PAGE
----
Discipline + Trust = Love!*
“Come Back!” I yelled through the tears streaming down my face as I ran up the street after him. My heart was twisted in turmoil, my head full of confusion and raging emotion. I was a child in an adult’s body and he was my boyfriend. We hadn’t been going out very long, a few months maybe, but once I had allowed him into my life physically and emotionally I began clinging on for dear life, pinning all my feelings on him. If he told me he ‘loved me and couldn’t live without me’, I was over the moon, if he told me to ‘get lost and leave him alone’, I was on the floor in a heap, devastated by his rejection.
This time he was going out with his friends for the night, but I had spent the day looking forward to spending the night with him. I had conjured up in my head a scene straight from a movie, that he would see me, run to me, hold me, tell me how long his day had been without me, yadda yadda yadda. I would have sent these expectations with my will-power out into the universe and I wasn’t going to settle for anything less!
However I would have no choice but to settle for something much less. He had walked through the door earlier that evening, thrown his work bag on the ground, grunted a ‘G’day’ at me and headed for the shower. I slinked up to him, trying to use my features and curves to get his attention, but he had had a long, hard day and wasn’t biting at any of the bait I was casting his way. All I got in return was that he had to get ready because his mates would be here to pick him up soon. Well, I had just practically thrown myself at this guy and had simply and coldly, been brushed off. Feelings began to build up in my chest and spilled over into my heart, they made their way up into my mind trying to grab onto some logic, something I could say to convince him to stay and make me believe his love for me. I gave him everything that came to mind, but what it boiled down to was ‘If you love me, why are you making me feel bad?’ He didn’t buy into any of my arguments, said of course he loved me but was still going out tonight. A car had pulled up out the front, he turned his back and walked away toward his waiting friends. I was pleading with him to stay, demanding he not leave me. Yearning for him to change his mind and do something to take away the pain, the rejection, the loneliness and fear I was drowning in. I banged on the window of the car and told him to “Get out and talk to me!”, yet instead he gave me an angry, confused look and told his friend to drive. So here I was, running after the car, screaming like a toddler throwing a tantrum in the supermarket over a lollipop they had been refused.
I kept on like that with different boyfriends for many years, every now and then my expectations would not be met, I couldn’t understand why and would become irrational. I couldn’t get my head around this one main question, the question that lit my heart on fire with anger, and devastation.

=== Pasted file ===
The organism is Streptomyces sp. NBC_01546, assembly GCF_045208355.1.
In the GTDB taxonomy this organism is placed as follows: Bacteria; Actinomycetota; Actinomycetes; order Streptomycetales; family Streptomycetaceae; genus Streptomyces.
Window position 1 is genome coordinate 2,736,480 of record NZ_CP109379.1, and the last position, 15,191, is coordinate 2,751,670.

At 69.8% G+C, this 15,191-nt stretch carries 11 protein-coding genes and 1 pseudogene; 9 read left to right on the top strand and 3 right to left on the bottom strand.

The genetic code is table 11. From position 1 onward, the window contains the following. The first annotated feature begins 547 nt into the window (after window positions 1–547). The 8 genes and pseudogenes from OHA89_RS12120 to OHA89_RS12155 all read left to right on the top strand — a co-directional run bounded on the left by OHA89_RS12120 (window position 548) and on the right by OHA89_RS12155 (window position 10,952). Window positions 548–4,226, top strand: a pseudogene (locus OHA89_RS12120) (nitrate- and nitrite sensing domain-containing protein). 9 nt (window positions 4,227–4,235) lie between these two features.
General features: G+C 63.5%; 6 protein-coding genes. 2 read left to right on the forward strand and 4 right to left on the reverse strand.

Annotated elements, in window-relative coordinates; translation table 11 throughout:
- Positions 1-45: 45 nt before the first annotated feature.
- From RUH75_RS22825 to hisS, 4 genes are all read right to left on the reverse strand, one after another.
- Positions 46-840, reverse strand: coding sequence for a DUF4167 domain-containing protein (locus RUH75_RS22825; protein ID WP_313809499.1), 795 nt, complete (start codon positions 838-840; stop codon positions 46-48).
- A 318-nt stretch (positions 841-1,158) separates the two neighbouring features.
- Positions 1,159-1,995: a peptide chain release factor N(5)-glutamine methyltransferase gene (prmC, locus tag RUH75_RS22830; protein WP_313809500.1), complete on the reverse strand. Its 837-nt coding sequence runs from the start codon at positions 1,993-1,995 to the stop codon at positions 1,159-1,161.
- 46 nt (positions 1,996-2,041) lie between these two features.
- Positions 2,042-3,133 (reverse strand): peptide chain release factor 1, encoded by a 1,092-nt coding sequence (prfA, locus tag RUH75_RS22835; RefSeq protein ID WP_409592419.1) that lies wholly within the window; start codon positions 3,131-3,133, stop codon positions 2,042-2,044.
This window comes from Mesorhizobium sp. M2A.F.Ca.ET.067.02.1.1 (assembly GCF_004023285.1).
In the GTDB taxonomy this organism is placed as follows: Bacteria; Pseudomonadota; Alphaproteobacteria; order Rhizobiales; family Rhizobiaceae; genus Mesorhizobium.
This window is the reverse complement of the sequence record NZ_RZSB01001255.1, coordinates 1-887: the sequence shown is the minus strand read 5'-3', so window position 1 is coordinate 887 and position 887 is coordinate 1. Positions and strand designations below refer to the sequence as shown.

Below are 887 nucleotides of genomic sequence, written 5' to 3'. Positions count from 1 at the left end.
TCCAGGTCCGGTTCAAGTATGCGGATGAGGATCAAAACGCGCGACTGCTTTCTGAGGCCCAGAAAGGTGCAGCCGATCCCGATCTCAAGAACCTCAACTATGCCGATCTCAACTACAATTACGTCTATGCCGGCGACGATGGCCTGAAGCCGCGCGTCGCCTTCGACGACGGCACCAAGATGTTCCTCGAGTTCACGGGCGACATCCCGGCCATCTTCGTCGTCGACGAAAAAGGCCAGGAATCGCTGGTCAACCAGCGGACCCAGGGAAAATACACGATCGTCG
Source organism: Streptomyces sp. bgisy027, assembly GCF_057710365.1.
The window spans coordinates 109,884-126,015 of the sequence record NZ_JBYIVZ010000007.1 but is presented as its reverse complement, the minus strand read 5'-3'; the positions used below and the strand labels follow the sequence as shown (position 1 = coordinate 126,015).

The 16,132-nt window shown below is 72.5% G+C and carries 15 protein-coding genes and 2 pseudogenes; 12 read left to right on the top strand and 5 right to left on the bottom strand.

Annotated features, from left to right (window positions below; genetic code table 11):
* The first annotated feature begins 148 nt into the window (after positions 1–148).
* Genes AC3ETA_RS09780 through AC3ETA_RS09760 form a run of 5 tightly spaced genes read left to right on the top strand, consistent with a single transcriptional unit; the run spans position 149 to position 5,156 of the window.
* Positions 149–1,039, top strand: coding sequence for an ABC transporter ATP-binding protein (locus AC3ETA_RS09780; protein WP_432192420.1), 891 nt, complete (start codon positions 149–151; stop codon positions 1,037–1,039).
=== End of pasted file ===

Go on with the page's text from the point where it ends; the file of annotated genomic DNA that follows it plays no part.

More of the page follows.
‘How can you say you love me, seeing me in tears, being the only one able to take away my pain and still not do what I want you to?’ … I always concluded ‘Then you can’t possibly love me!’
It wasn’t until much later that it all started to make sense to me, I realised that while I thought I had been a good child, I was also very good at turning on the waterworks at the onset of any event I might like to avoid. Being left with teachers, or babysitters, or eating my dinner, or sleeping in my own bed were certain to evoke tears. Like most parents, my Mum found it was simply too hard to stand up to me and my dramatic, emotional manipulation. She couldn’t bear to see me cry.
Who else remembers a typical kindergarten day? Mum or Dad showing you the toys pretending they were staying to play with you, and once you were distracted they would sneak out to avoid seeing your tears and hearing your screams. You would turn around to find they had simply disappeared, and they stayed gone for a many hours. (That’s a long time for a little child). Perhaps you too became scared that if you let go of someone you love they might not be there when you next looked around. Then Mum began making food that I didn’t fuss about so she wouldn’t have to fight to get me to eat, and eventually let me sleep in her bed every night without dispute. I came to believe that the people who love me don’t let me cry…for long.
As I got older, and through some therapy much later on, I came to understand that I suffered from abandonment fear and a misconception of love. My tantrum throwing was as distressing for me as it was for my loved ones. It wasn’t until many conversations with my Dad, where he helped me see that I was also a victim of my own emotional blackmail. In other words, I was allowing my inner enemy to create unreasonable emotions that overpowered me, and then expecting my loved ones to adjust themselves accordingly. Once I realised I simply couldn’t trust my emotions, and accepted that I was misunderstanding what love is and how loving people treat each other, I began the journey to keep my emotions in check and try acting in a loving way rather than an irrational way. It takes a lot of persistence to change a behaviour and a belief you have had all your life, and I am certain I would have had no success without my faith.
There are many others out there who have some experience with these types of overpowering emotions, and they may not have any similarities in their childhood to mine. I believe it is possible for any form of trauma that rocked the foundation of a child’s perception of trust, and love would still carry some weight to create this inner enemy.
In my next blog Discipline + Trust = Love! Part 2 I will continue with this story, and will detail the efforts I have made to prevent my children from following in my footsteps. I also feel compelled to write about how my attitude towards men changed and how wonderful the results were. You can read that here..